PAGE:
Postponing the Olympics 12 months will have an unusual impact on female gymnasts, whose competitive life span is brief.

With rare exception, obsolescence comes early in sports in which prepubescent bodies have an advantage. Gymnastics’ relentless pounding on bones and joints exacts a harsh, painful toll. Young women’s center of gravity shifts with puberty. And the most experienced, graceful gymnasts ultimately get crowded out by the next generation of fearless, seemingly weightless teens.

Biles is that exception. She not only has maintained her form from the 2016 Rio de Janeiro Games but has raised the level of difficulty of her skills. At the 2019 world championships, which she dominated, she had two new skills added to the sport’s Code of Points under her name — a double-twisting double-tuck dismount on the balance beam and a triple-twisting double-tuck on the floor. That brought the tally of gymnastics skills bearing Biles’s name to four.

Given her unrivaled cache of world medals and signature moves, what drives Biles to compete in 2021, when she will be 24?

“It’s just the year to do it for myself and nobody else,” Biles said. “I did it for a lot of other people in 2016 because I wanted to please other people. At the end of the day, I shared that with a lot of people. I feel like this time around, it’s just for me.”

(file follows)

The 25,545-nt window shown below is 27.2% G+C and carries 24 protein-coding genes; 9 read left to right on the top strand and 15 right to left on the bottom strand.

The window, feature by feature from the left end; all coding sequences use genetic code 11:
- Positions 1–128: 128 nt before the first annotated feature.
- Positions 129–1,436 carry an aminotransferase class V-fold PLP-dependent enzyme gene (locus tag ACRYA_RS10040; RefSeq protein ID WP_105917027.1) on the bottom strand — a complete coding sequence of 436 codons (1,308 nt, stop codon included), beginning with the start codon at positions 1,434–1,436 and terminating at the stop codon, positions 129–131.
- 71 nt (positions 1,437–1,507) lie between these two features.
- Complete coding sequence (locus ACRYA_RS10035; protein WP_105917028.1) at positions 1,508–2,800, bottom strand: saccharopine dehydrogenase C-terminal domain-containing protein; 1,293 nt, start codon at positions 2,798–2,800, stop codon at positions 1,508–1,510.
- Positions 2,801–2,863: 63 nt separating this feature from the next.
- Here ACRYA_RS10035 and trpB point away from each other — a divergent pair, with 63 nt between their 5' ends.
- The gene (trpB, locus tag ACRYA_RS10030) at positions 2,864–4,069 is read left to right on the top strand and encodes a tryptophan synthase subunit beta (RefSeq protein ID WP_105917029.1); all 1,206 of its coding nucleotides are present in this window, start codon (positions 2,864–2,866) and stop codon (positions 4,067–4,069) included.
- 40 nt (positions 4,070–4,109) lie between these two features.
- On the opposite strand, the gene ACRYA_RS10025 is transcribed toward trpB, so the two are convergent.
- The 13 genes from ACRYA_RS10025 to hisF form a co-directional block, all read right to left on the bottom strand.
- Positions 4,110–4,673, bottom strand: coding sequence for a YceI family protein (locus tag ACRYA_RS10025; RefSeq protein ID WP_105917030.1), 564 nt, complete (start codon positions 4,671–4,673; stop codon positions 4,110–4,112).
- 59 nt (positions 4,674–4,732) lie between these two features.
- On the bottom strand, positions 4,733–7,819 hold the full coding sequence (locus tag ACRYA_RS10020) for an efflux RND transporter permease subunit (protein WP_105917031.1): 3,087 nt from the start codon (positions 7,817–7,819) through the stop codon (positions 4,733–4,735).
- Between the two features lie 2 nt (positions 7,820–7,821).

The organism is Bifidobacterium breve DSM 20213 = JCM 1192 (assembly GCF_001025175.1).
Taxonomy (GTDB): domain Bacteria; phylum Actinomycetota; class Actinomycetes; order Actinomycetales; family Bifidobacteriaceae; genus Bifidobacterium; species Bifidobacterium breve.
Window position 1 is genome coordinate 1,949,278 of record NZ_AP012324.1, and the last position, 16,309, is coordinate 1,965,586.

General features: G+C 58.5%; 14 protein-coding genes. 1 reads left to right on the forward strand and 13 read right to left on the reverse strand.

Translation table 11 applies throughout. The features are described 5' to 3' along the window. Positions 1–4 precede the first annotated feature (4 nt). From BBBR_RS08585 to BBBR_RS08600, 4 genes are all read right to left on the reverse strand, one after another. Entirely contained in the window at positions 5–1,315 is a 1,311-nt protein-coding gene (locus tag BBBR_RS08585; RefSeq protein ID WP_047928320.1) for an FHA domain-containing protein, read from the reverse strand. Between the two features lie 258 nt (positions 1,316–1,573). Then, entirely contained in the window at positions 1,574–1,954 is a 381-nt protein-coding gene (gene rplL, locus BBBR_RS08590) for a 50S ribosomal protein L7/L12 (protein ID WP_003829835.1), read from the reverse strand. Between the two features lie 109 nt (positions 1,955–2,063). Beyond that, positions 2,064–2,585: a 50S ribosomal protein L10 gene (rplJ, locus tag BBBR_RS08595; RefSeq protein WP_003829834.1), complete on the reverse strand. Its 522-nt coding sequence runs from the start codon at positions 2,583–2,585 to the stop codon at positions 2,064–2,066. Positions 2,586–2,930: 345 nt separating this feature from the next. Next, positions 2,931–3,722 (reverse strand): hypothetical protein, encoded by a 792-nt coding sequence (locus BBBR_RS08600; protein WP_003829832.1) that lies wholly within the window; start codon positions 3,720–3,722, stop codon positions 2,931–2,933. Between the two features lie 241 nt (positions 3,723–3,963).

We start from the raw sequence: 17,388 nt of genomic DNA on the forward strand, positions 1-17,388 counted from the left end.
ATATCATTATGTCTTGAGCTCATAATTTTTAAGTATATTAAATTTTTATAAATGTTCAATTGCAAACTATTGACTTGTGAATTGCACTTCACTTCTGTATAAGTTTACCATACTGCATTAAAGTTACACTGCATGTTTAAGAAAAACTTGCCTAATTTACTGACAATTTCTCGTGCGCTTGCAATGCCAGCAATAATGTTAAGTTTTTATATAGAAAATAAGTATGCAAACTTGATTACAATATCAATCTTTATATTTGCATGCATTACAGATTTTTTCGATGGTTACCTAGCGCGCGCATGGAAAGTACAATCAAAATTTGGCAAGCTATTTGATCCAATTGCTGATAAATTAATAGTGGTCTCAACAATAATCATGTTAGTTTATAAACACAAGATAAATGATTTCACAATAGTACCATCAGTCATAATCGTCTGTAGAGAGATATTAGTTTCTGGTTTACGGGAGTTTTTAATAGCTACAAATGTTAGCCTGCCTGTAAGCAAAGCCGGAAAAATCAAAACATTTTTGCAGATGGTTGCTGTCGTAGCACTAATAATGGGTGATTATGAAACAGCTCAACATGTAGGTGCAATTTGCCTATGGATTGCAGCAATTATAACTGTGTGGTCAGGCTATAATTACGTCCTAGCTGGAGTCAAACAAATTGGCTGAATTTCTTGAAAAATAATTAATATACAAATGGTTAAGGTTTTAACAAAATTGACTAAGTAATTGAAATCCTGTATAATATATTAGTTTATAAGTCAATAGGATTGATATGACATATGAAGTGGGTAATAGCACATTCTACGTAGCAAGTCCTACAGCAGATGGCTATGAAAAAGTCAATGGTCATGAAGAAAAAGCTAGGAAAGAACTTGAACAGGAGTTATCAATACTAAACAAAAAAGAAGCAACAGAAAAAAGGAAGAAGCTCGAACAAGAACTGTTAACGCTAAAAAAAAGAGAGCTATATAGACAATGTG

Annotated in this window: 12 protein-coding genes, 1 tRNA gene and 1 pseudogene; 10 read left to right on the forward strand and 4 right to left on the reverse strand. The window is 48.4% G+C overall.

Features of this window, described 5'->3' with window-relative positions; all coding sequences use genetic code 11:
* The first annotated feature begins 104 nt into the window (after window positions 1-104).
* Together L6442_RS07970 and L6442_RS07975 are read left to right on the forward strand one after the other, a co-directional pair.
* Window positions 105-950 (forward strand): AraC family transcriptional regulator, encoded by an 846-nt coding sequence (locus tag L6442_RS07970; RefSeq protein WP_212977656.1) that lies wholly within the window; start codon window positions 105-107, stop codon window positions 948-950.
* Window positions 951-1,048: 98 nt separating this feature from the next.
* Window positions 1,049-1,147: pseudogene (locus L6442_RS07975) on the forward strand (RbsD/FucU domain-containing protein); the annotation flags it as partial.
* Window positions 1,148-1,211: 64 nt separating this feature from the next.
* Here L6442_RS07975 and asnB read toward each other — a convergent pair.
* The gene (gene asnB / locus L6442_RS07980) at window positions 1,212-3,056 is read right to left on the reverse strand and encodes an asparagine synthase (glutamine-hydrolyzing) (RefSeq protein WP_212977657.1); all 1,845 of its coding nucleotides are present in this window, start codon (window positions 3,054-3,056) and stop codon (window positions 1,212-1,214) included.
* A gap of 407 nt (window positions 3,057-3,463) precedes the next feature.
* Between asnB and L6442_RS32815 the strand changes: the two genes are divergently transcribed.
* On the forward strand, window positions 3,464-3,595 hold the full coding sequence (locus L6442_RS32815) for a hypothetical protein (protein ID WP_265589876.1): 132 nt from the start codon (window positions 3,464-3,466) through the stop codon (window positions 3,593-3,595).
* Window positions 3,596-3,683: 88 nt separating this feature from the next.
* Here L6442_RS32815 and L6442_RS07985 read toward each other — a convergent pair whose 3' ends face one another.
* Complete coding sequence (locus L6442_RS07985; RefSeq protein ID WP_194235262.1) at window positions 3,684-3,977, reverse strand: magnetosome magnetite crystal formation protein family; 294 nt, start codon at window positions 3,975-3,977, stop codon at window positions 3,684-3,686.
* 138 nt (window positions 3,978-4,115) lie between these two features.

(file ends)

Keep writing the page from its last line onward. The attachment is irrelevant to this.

For now, like nearly every other prospective 2021 Olympian, Biles is in a pandemic-induced hiatus from training. While her family owns the Spring, Tex., gym that is her training base, county officials ordered all gyms closed because of the coronavirus weeks ago, with a reopening date of April 30 that almost certainly will be pushed back.

She is staying fit by walking her French bulldog, Lilo, and doing workouts at home to maintain strength in her arms, legs and core muscles. She likened the current break from working on gymnastics equipment to the nearly 18-month break she took from competition following the 2016 Rio Games, a stretch in which she competed on “Dancing with the Stars.”

But no degree of home workouts can substitute for training on a vault, balance beam, uneven bars or springy tumbling floor with padded mats.

“Not having the equipment will hurt us,” Biles said. “You lose your air awareness. But as long as we are staying in shape, it should come back fairly quickly.”

Like many Americans, adhering to social distancing guidelines to limit the spread of the virus means Biles is separated from loved ones. She hasn’t seen her mother in two weeks. That’s unusual for her close-knit family, Biles said. But her mother, Nellie Biles, is maintaining the family’s Sunday dinner tradition by preparing meals for her children via curbside pickup.

Meanwhile, Biles has joined other Olympic and pro athletes in donating memorabilia to Athletes for Covid-19 Relief. In her case, she contributed an autographed leotard.

“In a crisis like this, I feel like everybody wants to jump up to their feet and help,” Biles said. “I’m glad I did it.”